The time was around 11:45 a.m. and Los Angeles Police Department Officer Perry Scheerer was listening to the police radio at his desk in the Crime Analysis Detail of the Northeast Community Station last Tuesday.
Suddenly, a message on the radio caught his attention. Amid calls about a possible vehicle burglary suspect at the Costco shopping center in Atwater Village and a lot of other chatter, Scheerer heard someone from the LAPD air unit utter the words “Las Flores” and, moments later, “El Rio.”
Immediately, the officer knew something fishy was going on in Eagle Rock. And he was ready to use the power of social media to put word out about a possible crime underway.
It turned out that a resident on Windermere Avenue and Las Flores Drive had called 911 after spotting a man lurking on the outskirts of his neighbor’s yard and peering into the house.
Within a minute, an LAPD helicopter was overhead. “The guy got spooked and jumped on a bicycle and began riding eastbound on Las Flores,” Scheerer told Patch, recounting the fast-paced incident. “He came south on Rockland Avenue, past Colorado Boulevard when our ground units caught up with him around Maywood Avenue.”
As soon as the suspect was taken into custody, Scheerer, who is part of the Northeast Station’s three-member social media team, sent a message from the Northeast Area LAPD Twitter account. The 132-character tweet, including spaces, read:
#LAPD police activity near Eagle Rock & Colorado. Possible burglar casing homes, Suspect in Custody after alert neighbor called 911.”
From the time the helicopter arrived, leading to the suspect’s detention, and Scheerer informed the Northeast station’s 1,851 Twitter followers about it, was all of five minutes.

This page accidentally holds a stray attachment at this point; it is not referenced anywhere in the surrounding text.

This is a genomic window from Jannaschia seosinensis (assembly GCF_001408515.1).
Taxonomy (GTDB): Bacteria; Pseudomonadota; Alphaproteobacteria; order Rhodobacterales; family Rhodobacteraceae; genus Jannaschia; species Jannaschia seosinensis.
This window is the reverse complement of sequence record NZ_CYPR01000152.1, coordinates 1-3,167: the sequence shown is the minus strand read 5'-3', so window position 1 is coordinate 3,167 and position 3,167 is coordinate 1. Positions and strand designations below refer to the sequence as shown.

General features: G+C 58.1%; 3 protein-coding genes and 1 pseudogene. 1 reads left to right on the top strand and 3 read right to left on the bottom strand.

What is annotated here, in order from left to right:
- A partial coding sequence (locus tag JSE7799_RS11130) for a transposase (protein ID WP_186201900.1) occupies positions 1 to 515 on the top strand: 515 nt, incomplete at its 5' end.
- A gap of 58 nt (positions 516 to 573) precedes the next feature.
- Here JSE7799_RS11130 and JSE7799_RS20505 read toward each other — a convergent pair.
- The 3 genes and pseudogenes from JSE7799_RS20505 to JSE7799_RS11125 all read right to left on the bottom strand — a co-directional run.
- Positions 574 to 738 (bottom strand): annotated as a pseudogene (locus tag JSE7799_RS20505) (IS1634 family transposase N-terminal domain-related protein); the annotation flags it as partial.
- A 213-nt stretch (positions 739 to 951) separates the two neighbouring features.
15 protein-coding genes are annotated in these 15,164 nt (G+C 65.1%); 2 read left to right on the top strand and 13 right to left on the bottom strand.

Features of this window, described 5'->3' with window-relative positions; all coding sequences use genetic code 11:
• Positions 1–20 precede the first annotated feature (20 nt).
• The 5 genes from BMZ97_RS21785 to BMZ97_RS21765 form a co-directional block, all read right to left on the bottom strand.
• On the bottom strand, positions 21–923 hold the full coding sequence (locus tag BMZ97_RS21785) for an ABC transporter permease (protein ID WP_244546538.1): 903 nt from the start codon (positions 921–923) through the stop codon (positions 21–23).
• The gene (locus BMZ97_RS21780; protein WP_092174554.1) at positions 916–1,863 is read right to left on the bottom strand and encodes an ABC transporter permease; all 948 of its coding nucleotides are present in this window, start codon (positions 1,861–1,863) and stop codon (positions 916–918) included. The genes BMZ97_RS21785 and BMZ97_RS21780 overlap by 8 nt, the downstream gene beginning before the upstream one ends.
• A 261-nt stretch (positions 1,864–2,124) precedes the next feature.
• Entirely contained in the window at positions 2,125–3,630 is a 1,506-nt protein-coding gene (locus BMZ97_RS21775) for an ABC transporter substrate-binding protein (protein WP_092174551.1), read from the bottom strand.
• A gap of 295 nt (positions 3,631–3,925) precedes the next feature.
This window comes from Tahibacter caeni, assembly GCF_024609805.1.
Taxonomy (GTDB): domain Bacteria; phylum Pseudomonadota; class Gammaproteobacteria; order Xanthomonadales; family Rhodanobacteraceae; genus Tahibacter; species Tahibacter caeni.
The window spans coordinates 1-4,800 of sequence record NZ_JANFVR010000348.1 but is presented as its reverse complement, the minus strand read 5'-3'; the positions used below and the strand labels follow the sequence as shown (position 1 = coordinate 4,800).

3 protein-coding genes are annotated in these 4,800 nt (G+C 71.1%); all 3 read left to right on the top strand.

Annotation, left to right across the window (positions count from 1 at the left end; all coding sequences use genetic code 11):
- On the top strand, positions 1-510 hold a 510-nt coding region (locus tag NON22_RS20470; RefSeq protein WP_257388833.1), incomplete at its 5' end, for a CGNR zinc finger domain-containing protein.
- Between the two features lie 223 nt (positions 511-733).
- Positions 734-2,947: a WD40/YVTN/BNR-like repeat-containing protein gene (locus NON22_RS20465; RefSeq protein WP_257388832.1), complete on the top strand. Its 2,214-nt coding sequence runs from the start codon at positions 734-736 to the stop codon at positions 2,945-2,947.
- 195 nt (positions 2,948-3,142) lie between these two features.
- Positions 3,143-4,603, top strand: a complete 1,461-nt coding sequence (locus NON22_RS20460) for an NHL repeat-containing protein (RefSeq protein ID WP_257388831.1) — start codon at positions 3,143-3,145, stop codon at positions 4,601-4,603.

Could the LAPD’s social media expert have acted faster still?
Certainly—but not without violating a certain protocol.
“When I hear a hot shot call—it could be a shooting or a felony crime like a burglary—I don’t tweet anything until officers are on the scene because I don’t want the public to get there before we do and get in the way or become part of the problem,” Scheerer explained.
In Tuesday’s incident, Scheerer waited until the suspect pedaled five or six blocks, with the police helicopter overhead. Once patrol officers intercepted and detained the suspect, Scheerer sent his tweet.
Detectives conducted a preliminary investigation and tried to find out if an actual crime had been committed. It turned out that nobody was inside the home that the suspect had been casing, Scheerer said.
“We couldn’t definitely say that he was pulling on a door handle or trying to force entry,” Scheerer said, adding that the neighbor who called 911 did not want to meet in person with police officers, although he followed the suspect’s trail in a car. “He called from a cell phone and said that the officers had the correct person in custody, but then refused to meet,” Scheerer said.
The suspect was detained, identified and released. “He wasn’t from the area and we think he was riding through and stopped in a nice, little residential area in North Eagle Rock, looking into houses,” said Scheerer. “That’s not normal behavior. We think he was probably casing homes and the witness interrupted the activity.”
It was a case of “preparatory activity toward a crime,” explained Scheerer. “That’s great—if we can catch a suspect when a crime hasn’t been committed, then we’re really protecting and serving the community.”
The officer added: “We love it when the neighbors get involved and the community’s looking out for each other—a Neighborhood Watch type of thing.”